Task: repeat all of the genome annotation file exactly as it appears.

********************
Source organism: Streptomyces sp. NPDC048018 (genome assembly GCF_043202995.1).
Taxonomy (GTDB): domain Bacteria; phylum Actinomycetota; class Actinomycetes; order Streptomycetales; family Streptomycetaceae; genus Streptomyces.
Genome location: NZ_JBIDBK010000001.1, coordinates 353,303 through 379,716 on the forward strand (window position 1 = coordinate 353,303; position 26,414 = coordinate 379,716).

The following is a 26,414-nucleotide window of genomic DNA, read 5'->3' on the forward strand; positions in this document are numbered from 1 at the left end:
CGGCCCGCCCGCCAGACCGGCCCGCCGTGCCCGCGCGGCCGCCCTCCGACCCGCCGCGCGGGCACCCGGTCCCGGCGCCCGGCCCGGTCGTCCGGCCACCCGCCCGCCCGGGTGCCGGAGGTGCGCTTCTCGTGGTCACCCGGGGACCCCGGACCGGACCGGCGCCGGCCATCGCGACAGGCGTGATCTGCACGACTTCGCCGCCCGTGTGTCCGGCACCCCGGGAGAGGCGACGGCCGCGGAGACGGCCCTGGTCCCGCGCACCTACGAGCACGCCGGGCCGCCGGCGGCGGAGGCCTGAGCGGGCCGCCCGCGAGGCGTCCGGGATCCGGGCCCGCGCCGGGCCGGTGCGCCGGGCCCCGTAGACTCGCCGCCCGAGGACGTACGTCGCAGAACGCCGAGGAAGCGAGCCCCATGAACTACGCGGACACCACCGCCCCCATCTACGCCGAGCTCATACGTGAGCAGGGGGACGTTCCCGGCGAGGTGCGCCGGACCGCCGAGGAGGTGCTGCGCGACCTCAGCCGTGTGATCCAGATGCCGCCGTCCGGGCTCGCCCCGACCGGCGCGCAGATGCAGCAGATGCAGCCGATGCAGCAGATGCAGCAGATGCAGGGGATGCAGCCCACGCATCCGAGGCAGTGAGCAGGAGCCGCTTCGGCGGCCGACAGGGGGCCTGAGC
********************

Source organism: Streptomyces sp. NPDC048018 (genome assembly GCF_043202995.1).
Taxonomy (GTDB): domain Bacteria; phylum Actinomycetota; class Actinomycetes; order Streptomycetales; family Streptomycetaceae; genus Streptomyces.
Genome location: NZ_JBIDBK010000001.1, coordinates 353,303 through 379,716 on the forward strand (window position 1 = coordinate 353,303; position 26,414 = coordinate 379,716).

The following is a 26,414-nucleotide window of genomic DNA, read 5'->3' on the forward strand; positions in this document are numbered from 1 at the left end:
CGGCCCGCCCGCCAGACCGGCCCGCCGTGCCCGCGCGGCCGCCCTCCGACCCGCCGCGCGGGCACCCGGTCCCGGCGCCCGGCCCGGTCGTCCGGCCACCCGCCCGCCCGGGTGCCGGAGGTGCGCTTCTCGTGGTCACCCGGGGACCCCGGACCGGACCGGCGCCGGCCATCGCGACAGGCGTGATCTGCACGACTTCGCCGCCCGTGTGTCCGGCACCCCGGGAGAGGCGACGGCCGCGGAGACGGCCCTGGTCCCGCGCACCTACGAGCACGCCGGGCCGCCGGCGGCGGAGGCCTGAGCGGGCCGCCCGCGAGGCGTCCGGGATCCGGGCCCGCGCCGGGCCGGTGCGCCGGGCCCCGTAGACTCGCCGCCCGAGGACGTACGTCGCAGAACGCCGAGGAAGCGAGCCCCATGAACTACGCGGACACCACCGCCCCCATCTACGCCGAGCTCATACGTGAGCAGGGGGACGTTCCCGGCGAGGTGCGCCGGACCGCCGAGGAGGTGCTGCGCGACCTCAGCCGTGTGATCCAGATGCCGCCGTCCGGGCTCGCCCCGACCGGCGCGCAGATGCAGCAGATGCAGCCGATGCAGCAGATGCAGCAGATGCAGGGGATGCAGCCCACGCATCCGAGGCAGTGAGCAGGAGCCGCTTCGGCGGCCGACAGGGGGCCTGAGC